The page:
WHAT BECAME OF THE 7 HARRIS BOYS?
We do have a photograph of four of them, 3 with wives and firstborn (below) however we can only identify positively at this time the left hand son, William Joseph Harris with his wife Amy Louisa (nee Mackey) in front, and their firstborn William jr.
You can just make out the mens’ hats perched up in the trees. Place of photograph unknown. c. 1895 The photo below is unlabeled. We think it is the couple 2nd left above…do you?
1. Charlie never married. He was in the Postal Service – Fly River, New Guinea, retiring in 1932. He died in 1935 aged 63.
2. Bill (or Will as he was known) *our lineage Naturally we have lots of pictures of Bill, Amy and offspring: William Jr., Elsie Joy (Dencher) & Ruby May (Henderson) + their issue. Bill was a sheet metal worker for Metters Stoves. He had a middle finger RH amputated after severe infection during this work. The gap of the missing finger was handy to hold his cigar! He and Amy had shops: in Western Australia and later in Brighton-le-Sands, Sydney. They retired to a wonderful waterfront property at Taren Point NSW. Bill died at Gymea, Sydney aged 90.
3. Ernie married Ella – no children. He was in the drapery business with brother Herb from 1926-1928. Then lived in Dunelly, central Victoria. He died in 1948 aged 72. Ella died in 1953.
4. Russell became a dentist, along with his son and grandson both following in this profession, in the same building in Victoria. Russ re-married after his first wife Olive died. Russell died in 1972 aged 94.
5. Stewart drowned as a young man in a rowboat accident. We have a photo of Stewart and an account of this unfortunate accident in his Category in the right hand column.
6. Herb left the drapery business with Ernie and moved to Mt. Eden, New Zealand. There he married Lily, a widow with children from her first marriage. Herb and Lilly possibly had children also. Herb kept in touch regularly with family in Sydney, often sending us wonderful colourful N.Z. Weekly magazines. He sent Julie a piece of kauri gum (still have it in 2013!) and some volcanic rock. He, like Bill, loved living off the land – fishing, growing vegetables and keeping chooks for eggs. Herb died in 1967 aged 86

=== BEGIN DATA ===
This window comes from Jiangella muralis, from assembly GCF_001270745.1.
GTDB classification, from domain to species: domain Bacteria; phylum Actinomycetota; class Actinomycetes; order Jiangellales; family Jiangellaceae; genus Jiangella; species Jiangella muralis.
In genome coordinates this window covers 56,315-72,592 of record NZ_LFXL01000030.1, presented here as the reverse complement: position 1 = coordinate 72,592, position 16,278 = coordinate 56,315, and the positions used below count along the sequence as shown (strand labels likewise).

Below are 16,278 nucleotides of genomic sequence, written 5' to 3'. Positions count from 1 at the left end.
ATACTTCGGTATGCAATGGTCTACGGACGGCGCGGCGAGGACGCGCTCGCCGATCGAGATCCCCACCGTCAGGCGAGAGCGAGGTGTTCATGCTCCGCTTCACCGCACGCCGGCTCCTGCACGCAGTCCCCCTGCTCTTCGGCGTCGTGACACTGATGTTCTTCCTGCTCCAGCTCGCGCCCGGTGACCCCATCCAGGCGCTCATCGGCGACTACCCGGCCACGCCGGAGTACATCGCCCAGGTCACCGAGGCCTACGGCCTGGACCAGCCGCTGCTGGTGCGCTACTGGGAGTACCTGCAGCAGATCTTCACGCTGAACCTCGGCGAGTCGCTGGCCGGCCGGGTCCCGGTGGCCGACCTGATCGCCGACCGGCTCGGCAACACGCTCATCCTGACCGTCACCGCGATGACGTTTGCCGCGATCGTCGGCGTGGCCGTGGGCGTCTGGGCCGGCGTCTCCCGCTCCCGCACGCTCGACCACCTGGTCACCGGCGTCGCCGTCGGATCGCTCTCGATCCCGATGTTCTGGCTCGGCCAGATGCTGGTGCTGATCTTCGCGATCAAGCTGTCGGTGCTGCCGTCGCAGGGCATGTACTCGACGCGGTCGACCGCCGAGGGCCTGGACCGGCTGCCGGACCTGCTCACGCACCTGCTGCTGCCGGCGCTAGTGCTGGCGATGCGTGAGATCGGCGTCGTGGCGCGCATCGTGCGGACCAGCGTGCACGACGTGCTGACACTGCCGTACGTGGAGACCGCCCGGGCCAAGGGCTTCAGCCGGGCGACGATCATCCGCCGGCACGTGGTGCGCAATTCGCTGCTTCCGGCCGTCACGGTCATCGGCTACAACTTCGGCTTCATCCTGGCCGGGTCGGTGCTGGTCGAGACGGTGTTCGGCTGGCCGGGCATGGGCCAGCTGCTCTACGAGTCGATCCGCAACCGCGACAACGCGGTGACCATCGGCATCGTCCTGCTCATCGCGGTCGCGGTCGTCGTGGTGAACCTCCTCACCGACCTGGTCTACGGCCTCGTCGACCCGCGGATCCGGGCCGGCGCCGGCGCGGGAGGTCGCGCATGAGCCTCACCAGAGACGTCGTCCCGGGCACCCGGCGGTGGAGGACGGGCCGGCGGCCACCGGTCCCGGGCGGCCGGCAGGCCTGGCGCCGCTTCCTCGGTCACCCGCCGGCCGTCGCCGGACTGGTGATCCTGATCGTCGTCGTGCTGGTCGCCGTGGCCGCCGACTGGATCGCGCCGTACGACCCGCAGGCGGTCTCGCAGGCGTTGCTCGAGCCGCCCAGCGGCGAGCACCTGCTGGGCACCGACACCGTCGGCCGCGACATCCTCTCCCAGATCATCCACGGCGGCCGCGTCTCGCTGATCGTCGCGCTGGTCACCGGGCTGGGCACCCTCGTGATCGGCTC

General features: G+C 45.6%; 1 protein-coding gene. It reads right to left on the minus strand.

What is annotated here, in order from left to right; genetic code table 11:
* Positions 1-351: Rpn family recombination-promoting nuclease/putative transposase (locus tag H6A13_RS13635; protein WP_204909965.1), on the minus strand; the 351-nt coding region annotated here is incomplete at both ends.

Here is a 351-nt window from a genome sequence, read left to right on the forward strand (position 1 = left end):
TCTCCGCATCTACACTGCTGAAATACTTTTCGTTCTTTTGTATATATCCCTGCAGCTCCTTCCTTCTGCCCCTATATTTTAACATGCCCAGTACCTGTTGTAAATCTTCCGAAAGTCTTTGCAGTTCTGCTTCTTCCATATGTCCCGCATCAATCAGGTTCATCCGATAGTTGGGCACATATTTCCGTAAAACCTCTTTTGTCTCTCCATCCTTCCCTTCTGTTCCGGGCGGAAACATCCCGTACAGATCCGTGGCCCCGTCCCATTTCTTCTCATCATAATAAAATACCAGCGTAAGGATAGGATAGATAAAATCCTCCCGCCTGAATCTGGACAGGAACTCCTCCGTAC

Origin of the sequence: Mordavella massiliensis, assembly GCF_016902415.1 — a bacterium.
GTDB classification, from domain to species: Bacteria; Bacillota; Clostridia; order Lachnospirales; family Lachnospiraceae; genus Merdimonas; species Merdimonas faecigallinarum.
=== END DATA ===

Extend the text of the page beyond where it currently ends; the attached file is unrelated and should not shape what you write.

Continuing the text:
7. Percy Septimus– the 7th born – sadly drowned after falling into a municipal well in Cooktown near the seaview Hotel. He was aged only 2 years and 8/9 months. Percy’s grave is in Cooktown. ++
COOKTOWN BOYS’ STATE SCHOOL RECORDS
HARRIS Charles Couth*
HARRIS Ernest Lewis*
HARRIS Wellesby Russell*
HARRIS William Jos*
Below is an exerpt from references made in a site devoted to Herbert John (Jack) & Edith Matilda Colman:
“The Singing Class Book for Use in Elementary Schools” by Orlando J. Stimpson, Music Master at the Durham Diocesan Training College for Masters, etc. 25th Thousand. Collins’ School Series Published by William Collins, Sons, & Co., Limited, London & Glasgow. The Preface is dated Oct 1873. The front of the book is Inscribed: “Earnest Harris Jan 25” and is stamped in a few places with a Red-ink “Club Hotel, Cooktown. C. C. Harris”. It is not known when this came into the possession of Edith Matilda Millar.
A SAD REPORT
++ The Brisbane Courier (Qld.:18864-1933), Monday 18 October 1886, page 6 National Library of Australia http://nla.gov.au/nla.news-article4490734 Country mails. Logan and Albert. (from our Correspondent.)